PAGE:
And now, here is the latest news from HELEN CAREY BOOKS:

  • All the Lavender Road books are now out in paperback in the UK.
  • THE OTHER SIDE OF THE STREET and the four preceding novels in the Lavender Road series are now available in paperback in the USA. The sixth and final book, VICTORY GIRLS, will follow in December this year.
  • All the audio versions are available from AUDIBLE in the USA, and as CDs from Ulverscroft / ISIS Soundings publishing, and libraries in the UK.
  • I am delighted to have been invited to be one of the inaugural tutors for a creative writing week on the island of St Helena in the South Atlantic next May. The course will be a week long and will be suitable both for new and more experienced writers alike. The other tutor will be Louis de Bernières, of Captain Corelli fame. This is an amazing opportunity for participants to focus on creative writing with two very different authors in a remote, idyllic setting. For further details see the flyer below.

All best wishes,

Helen Carey

st helena

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Four questions


Tregwynt Mansion

Tomorrow I will be joining three other authors for a Writers’ Forum at Tregwynt Mansion in Pembrokeshire. As well as talking about our books, part of the format is that we each answer pre-set questions, so I thought it might be a good idea for me to answer mine here on my blog as a kind of practice for the actual event. Apologies to anyone coming to the event, but I promise there will be lots of other chit-chat too!

Question One: How long does it take you to write a book?

My contract with my publishers, Headline (Hachette), gave me a year to write each of my Lavender Road novels. That included research and editing. And I have to say it was a push. I probably take three months to research and to create my characters and to work out the plot. I am a very careful plotter because I hate editing. I don’t see the point of writing thousands of words only to cross them out later. So I make sure my story and my story structure works before I start. Not every detail of course, but I make sure I know where I am going, what the ending will be. Actual writing time is perhaps six months, working 10am – 7pm every day.  And then I step away for a couple of weeks before going through the manuscript once or twice more for adjustments and tweaks, and to make sure it works as a story.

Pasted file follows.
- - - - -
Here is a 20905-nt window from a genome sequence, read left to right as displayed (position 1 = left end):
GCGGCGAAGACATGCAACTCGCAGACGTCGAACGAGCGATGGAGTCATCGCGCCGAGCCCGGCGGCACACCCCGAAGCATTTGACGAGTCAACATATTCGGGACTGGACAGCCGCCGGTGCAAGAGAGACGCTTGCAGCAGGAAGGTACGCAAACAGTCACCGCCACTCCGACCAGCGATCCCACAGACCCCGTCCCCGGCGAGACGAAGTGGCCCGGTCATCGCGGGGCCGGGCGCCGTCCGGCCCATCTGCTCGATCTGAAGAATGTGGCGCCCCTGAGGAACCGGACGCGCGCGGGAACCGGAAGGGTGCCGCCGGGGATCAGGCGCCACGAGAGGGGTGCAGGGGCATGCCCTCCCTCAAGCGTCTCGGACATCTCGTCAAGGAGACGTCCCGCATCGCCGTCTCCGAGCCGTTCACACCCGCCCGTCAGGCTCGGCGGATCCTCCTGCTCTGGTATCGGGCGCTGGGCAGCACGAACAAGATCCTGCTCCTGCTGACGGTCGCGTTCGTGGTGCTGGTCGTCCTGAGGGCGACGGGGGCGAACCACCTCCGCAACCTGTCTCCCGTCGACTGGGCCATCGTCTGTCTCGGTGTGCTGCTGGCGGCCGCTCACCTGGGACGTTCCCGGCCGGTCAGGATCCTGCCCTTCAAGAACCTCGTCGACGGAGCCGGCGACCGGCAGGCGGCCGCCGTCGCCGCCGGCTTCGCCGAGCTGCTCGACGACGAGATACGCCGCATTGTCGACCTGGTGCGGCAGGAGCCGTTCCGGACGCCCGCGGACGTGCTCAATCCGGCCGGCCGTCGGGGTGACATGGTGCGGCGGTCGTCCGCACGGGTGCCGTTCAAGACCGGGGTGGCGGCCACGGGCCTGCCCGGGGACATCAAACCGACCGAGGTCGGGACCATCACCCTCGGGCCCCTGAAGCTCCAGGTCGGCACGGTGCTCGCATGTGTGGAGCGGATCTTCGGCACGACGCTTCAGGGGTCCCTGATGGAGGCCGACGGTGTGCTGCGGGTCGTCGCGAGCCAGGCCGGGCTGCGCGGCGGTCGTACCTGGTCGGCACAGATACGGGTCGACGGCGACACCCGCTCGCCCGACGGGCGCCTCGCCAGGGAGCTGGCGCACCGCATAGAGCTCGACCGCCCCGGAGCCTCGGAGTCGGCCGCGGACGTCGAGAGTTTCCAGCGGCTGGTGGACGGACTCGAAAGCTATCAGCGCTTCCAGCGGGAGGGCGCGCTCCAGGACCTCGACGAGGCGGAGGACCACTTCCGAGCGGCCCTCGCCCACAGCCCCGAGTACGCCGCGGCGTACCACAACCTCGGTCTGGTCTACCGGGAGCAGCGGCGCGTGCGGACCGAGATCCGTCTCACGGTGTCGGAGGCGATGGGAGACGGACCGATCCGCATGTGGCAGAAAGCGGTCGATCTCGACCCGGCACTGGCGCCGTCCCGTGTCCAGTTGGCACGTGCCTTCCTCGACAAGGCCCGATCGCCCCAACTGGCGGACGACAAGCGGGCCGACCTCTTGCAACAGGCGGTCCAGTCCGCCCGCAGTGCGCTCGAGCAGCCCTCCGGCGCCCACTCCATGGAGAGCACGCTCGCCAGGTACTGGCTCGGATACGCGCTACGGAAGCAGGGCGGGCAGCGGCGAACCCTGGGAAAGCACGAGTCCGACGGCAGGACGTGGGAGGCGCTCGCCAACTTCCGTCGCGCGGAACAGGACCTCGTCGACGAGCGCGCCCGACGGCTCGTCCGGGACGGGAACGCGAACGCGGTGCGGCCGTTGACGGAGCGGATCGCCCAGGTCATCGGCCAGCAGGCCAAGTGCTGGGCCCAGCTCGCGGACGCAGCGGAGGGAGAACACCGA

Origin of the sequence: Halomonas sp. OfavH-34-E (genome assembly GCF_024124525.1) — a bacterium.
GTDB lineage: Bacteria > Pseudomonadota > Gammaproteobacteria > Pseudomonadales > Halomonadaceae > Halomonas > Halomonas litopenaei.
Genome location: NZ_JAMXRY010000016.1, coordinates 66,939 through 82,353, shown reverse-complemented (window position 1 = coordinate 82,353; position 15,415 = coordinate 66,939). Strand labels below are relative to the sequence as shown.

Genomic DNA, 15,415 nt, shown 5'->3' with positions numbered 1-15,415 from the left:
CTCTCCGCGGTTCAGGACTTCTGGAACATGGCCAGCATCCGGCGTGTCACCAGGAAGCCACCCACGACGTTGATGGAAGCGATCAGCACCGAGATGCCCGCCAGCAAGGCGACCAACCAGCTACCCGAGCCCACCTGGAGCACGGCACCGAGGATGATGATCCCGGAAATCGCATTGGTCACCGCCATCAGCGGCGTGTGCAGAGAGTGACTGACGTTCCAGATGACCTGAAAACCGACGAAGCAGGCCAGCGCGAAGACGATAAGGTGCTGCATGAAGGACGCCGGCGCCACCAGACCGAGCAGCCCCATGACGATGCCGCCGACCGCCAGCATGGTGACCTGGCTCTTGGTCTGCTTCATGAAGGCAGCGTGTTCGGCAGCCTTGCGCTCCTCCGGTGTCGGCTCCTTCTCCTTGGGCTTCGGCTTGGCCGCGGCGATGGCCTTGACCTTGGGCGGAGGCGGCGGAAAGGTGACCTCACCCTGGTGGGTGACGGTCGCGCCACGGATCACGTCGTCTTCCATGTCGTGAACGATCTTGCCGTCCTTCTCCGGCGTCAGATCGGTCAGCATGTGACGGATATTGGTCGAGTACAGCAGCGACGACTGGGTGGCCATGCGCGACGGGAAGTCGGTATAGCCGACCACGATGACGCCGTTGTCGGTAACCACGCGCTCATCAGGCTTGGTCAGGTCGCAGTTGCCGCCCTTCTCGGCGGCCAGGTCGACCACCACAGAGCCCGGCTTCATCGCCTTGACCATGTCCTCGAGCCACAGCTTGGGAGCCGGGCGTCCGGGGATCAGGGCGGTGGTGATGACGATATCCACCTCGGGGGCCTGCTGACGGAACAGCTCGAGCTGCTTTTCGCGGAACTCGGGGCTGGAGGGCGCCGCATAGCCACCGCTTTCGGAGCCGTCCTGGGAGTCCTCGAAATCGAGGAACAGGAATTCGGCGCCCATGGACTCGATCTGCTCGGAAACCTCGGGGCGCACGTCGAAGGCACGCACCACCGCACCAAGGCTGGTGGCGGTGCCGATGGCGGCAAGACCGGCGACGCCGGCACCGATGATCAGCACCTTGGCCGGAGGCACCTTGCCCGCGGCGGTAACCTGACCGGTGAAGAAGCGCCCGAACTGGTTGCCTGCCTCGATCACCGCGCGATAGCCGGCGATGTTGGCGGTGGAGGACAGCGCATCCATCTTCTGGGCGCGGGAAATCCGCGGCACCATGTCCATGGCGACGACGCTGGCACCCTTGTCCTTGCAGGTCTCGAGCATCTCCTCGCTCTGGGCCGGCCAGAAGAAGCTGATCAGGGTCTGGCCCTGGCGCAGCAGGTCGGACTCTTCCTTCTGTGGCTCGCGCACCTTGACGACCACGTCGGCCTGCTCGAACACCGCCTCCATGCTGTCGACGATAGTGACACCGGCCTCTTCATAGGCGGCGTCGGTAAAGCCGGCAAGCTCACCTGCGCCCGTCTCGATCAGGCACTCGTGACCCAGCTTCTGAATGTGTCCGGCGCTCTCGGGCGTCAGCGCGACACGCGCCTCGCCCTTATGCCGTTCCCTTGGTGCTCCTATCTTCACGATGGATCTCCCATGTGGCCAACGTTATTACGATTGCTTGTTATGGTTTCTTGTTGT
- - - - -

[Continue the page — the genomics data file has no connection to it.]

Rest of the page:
Question Two: How did you get published?

I was working as a management consultant, running courses in various British Universities. I was driving down the motorway one Friday after a particularly gruelling week and I said to myself ‘I’m sure there was something else I wanted to do with my life.’ I remembered that I had always had an ambition to be a novelist. Even as a child I had written pony stories, but somehow real life had got in the way. So I began writing – mostly rubbishy stuff , it takes time to learn how to create a page-turning novel – and after a while I was shortlisted for a new writers’ award. That led to my getting an agent. When we first met I had talked to her about an idea I had for a novel starting at the end of the Second World War, so when an editor at a big London publishers asked her if she knew anyone who might be interested on writing a series set in world war two she immediately thought of me. As it happened I knew very little about the war, but I was so excited about the idea of writing a series I did a massive amount of research in about five minutes and created a story outline which seemed to do the trick. The publisher commissioned me to write three books, and so the Lavender Road series was born.